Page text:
At the beginning of my 11 weeks of summer vacation, I kind of freaked.  Feared I was wasting my time, that the days were slipping through my fingers with little to show for them.  I was surprised by the emotional wallop of this reaction, for I’ve been dealing with seasonal change for over 20 years as a teacher.

I eventually settled into a routine and kind of gave myself permission to just BE. But I still FELT time fleeting fast.   The culprit for this ennuie? –  probably Guilt for having the time off while the rest of the grown-up world works through the summer.

The highlight of my summer was a hiking trip with my husband.  We drove down to the mountains of Western North Carolina earlier this month, stopping off in Winston-Salem to catch up with my cousin and her husband.  While there, Darby gave me a book about the Sabbath. I love to mark up books and have taken to pulling out one or two main points and making note of them via Evernote.

If for nothing else, the book was worth reading for this one thought:  the value of dormancy. Wayne Muller writes, “If certain plant species do not lie dormant for winter, they will not bear fruit in the spring….. A lack of dormancy produces confusion and erosion in the life force.”

Wow!  All of a sudden, I realized that the summer months are valuable just for REST.  And that the best activities are NO activities.  I started thinking how I jeopardize my natural creativity for the future school year when I force activity.  That without that restful period of noodling around the house, I’m just a mechanical teacher.

Muller also writes – “ (like crops) We, too, must have periods when we lie fallow and restore our souls.  Rest is an essential enzyme of life, as necessary as air.  Without rest, we cannot sustain the energy needed to have life.”

Of course, his book argues for the weekly Sabbath – taking a day off to slow down and appreciate nature and the rhythms of life.  He talks about being hard-wired for rest.  And how we cannot wait for our work to be done, for our work is NEVER done.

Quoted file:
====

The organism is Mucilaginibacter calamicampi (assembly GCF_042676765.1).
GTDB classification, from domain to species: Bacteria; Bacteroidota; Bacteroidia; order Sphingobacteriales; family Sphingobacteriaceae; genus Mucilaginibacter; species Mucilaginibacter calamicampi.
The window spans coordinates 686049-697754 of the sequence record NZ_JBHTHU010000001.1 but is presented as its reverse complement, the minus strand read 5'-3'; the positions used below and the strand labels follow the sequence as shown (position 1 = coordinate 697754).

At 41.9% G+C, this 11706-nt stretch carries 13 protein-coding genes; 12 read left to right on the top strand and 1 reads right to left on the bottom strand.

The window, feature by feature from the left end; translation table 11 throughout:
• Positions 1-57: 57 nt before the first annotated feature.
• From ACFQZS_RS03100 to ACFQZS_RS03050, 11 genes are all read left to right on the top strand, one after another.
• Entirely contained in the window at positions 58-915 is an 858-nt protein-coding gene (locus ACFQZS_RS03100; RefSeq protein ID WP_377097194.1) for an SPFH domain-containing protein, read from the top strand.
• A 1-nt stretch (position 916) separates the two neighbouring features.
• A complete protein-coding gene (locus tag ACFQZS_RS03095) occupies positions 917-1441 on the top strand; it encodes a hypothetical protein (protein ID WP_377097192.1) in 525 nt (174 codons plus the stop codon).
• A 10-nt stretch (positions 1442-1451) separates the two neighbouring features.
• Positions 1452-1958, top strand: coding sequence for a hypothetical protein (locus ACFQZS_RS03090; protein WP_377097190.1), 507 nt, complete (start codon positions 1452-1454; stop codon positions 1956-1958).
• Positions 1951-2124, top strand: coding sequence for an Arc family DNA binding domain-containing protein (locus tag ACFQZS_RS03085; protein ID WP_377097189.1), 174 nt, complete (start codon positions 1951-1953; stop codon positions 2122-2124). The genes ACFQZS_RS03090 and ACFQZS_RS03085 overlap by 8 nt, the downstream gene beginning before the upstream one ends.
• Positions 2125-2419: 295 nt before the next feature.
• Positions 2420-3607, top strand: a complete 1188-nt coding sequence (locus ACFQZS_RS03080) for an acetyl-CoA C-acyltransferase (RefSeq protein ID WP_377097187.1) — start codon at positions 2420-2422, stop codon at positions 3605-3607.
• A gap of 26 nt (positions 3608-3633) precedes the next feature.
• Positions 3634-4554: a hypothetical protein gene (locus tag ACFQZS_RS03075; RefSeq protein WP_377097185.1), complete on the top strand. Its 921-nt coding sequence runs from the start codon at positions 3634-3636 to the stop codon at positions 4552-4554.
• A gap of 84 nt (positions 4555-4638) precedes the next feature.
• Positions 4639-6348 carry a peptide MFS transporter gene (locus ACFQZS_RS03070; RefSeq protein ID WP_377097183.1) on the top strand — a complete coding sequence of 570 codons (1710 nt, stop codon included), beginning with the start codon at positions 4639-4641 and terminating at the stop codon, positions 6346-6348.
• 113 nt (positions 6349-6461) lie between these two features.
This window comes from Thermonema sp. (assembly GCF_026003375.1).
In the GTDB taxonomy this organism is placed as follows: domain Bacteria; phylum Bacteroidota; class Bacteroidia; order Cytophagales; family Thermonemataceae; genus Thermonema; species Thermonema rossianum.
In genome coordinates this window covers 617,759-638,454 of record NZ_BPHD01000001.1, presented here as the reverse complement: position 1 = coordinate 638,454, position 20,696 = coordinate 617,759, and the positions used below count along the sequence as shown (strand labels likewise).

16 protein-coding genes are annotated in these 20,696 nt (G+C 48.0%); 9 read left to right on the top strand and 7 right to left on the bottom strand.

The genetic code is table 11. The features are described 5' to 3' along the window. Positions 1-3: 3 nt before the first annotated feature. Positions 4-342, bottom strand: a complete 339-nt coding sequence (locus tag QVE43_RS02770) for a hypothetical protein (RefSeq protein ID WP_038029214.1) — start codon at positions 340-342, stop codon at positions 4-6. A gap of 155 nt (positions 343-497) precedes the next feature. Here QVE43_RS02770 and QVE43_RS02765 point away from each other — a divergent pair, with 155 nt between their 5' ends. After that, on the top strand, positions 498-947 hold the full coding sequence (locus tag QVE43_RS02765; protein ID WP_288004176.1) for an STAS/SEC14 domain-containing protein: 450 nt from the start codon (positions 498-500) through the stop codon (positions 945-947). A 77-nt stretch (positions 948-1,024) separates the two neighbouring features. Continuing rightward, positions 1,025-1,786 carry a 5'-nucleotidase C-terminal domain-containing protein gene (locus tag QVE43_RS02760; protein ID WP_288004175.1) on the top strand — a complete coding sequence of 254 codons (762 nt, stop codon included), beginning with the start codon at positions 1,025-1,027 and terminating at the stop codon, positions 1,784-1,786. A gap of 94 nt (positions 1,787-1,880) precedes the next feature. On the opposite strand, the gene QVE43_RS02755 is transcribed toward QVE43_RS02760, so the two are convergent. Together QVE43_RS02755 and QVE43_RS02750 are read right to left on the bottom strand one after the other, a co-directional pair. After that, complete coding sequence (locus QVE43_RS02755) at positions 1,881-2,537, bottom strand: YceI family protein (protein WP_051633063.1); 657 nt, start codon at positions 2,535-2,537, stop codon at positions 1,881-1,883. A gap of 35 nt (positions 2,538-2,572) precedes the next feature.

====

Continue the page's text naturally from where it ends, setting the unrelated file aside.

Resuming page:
This idea was just what I needed.  I think I might have missed the significance had I not blundered through those first few weeks of vacation.  Of course, nothing is by accident.  The gift of this book from my cousin followed by a week nurturing our souls in an isolated cabin with my husband in the midst of the Carolina Smokies was therapeutic.  We hiked, slept, ate, read, talked and dreamed again.  You can’t dream if you’re pushing through life.

As you know, I experimented with a Sabbath this past spring. What a surprise to me that I could get enough essential school and house work done to carve out a Sabbath Sunday.  I looked forward to it each week.

This school year, I want to continue that blessed practice and also add 30 minutes to my week-day sleep schedule.  Life doesn’t have to be lived at warp-speed.  War-time urgency is not the rule.  No need to rush, if I believe that God is sovereign over EVERY detail, including the delays.

As Ann Voskamp writes in One Thousand Gifts, if Christians have the gift of life eternal, then we have all the time in the world.  She quotes Evelyn Underhill who labels those who rush and hurry as “amateurs”.

We ought to question the supposed American virtue of being busy.  Author Wayne Muller shocks his readers with this thought:  Apparently the Chinese pictograph for ‘busy’ is composed of 2 characters:  HEART and KILLING

Remember Jesus came so that we would have Life and Life Abundant.  Rest is on the par of other moral commands like refraining from murder, theft, lying and greed.


Is 30:15 –   For thus the Lord God, the Holy One of Israel, has said, ‘In repentance and REST you shall be saved….”, but you were not willing

Is 28:12 –   He who said to them, “Here is REST, give REST to the weary,” and, “Here is REPOSE,” but they would not listen…….vs 13…so they will go and stumble backward.

Hmmm, is the cost of continual busy-ness worth it?